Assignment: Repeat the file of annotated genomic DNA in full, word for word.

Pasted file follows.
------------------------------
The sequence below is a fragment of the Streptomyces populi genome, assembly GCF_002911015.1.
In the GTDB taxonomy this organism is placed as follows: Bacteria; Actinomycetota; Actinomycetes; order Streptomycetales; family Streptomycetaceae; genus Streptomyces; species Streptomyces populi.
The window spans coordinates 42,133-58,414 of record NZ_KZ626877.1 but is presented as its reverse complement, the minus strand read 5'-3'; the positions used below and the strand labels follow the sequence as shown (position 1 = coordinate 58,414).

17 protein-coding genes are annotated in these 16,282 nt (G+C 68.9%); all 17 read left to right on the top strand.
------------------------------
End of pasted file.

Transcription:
The sequence below is a fragment of the Streptomyces populi genome, assembly GCF_002911015.1.
In the GTDB taxonomy this organism is placed as follows: Bacteria; Actinomycetota; Actinomycetes; order Streptomycetales; family Streptomycetaceae; genus Streptomyces; species Streptomyces populi.
The window spans coordinates 42,133-58,414 of record NZ_KZ626877.1 but is presented as its reverse complement, the minus strand read 5'-3'; the positions used below and the strand labels follow the sequence as shown (position 1 = coordinate 58,414).

17 protein-coding genes are annotated in these 16,282 nt (G+C 68.9%); all 17 read left to right on the top strand.